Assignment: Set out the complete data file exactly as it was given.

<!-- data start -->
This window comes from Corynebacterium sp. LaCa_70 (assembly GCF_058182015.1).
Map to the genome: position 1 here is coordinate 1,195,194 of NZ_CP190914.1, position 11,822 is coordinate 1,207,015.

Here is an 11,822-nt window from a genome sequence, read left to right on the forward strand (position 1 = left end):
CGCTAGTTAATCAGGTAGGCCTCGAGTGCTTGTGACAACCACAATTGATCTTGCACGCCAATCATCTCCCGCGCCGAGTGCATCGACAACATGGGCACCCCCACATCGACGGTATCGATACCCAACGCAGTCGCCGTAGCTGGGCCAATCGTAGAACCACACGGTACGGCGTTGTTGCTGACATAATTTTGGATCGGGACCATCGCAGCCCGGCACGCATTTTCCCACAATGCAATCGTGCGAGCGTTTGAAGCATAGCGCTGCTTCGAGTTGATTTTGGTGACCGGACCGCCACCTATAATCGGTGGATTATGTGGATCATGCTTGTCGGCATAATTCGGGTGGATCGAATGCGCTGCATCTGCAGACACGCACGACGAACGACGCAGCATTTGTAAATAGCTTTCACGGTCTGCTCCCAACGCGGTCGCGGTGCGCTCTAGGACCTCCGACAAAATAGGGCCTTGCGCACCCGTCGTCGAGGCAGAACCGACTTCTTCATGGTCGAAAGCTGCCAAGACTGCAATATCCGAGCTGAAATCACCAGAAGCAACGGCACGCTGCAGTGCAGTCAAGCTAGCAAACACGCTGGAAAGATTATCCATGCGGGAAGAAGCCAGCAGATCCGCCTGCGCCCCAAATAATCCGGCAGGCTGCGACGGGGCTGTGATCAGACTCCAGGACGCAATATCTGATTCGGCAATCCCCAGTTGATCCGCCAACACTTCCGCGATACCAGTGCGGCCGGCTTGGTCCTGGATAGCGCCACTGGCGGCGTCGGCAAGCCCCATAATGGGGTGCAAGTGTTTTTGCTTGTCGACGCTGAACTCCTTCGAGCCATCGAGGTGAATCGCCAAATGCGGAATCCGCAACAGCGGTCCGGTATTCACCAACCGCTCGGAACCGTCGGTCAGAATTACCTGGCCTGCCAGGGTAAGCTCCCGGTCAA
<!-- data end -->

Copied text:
This window comes from Corynebacterium sp. LaCa_70 (assembly GCF_058182015.1).
Map to the genome: position 1 here is coordinate 1,195,194 of NZ_CP190914.1, position 11,822 is coordinate 1,207,015.

Here is an 11,822-nt window from a genome sequence, read left to right on the forward strand (position 1 = left end):
CGCTAGTTAATCAGGTAGGCCTCGAGTGCTTGTGACAACCACAATTGATCTTGCACGCCAATCATCTCCCGCGCCGAGTGCATCGACAACATGGGCACCCCCACATCGACGGTATCGATACCCAACGCAGTCGCCGTAGCTGGGCCAATCGTAGAACCACACGGTACGGCGTTGTTGCTGACATAATTTTGGATCGGGACCATCGCAGCCCGGCACGCATTTTCCCACAATGCAATCGTGCGAGCGTTTGAAGCATAGCGCTGCTTCGAGTTGATTTTGGTGACCGGACCGCCACCTATAATCGGTGGATTATGTGGATCATGCTTGTCGGCATAATTCGGGTGGATCGAATGCGCTGCATCTGCAGACACGCACGACGAACGACGCAGCATTTGTAAATAGCTTTCACGGTCTGCTCCCAACGCGGTCGCGGTGCGCTCTAGGACCTCCGACAAAATAGGGCCTTGCGCACCCGTCGTCGAGGCAGAACCGACTTCTTCATGGTCGAAAGCTGCCAAGACTGCAATATCCGAGCTGAAATCACCAGAAGCAACGGCACGCTGCAGTGCAGTCAAGCTAGCAAACACGCTGGAAAGATTATCCATGCGGGAAGAAGCCAGCAGATCCGCCTGCGCCCCAAATAATCCGGCAGGCTGCGACGGGGCTGTGATCAGACTCCAGGACGCAATATCTGATTCGGCAATCCCCAGTTGATCCGCCAACACTTCCGCGATACCAGTGCGGCCGGCTTGGTCCTGGATAGCGCCACTGGCGGCGTCGGCAAGCCCCATAATGGGGTGCAAGTGTTTTTGCTTGTCGACGCTGAACTCCTTCGAGCCATCGAGGTGAATCGCCAAATGCGGAATCCGCAACAGCGGTCCGGTATTCACCAACCGCTCGGAACCGTCGGTCAGAATTACCTGGCCTGCCAGGGTAAGCTCCCGGTCAA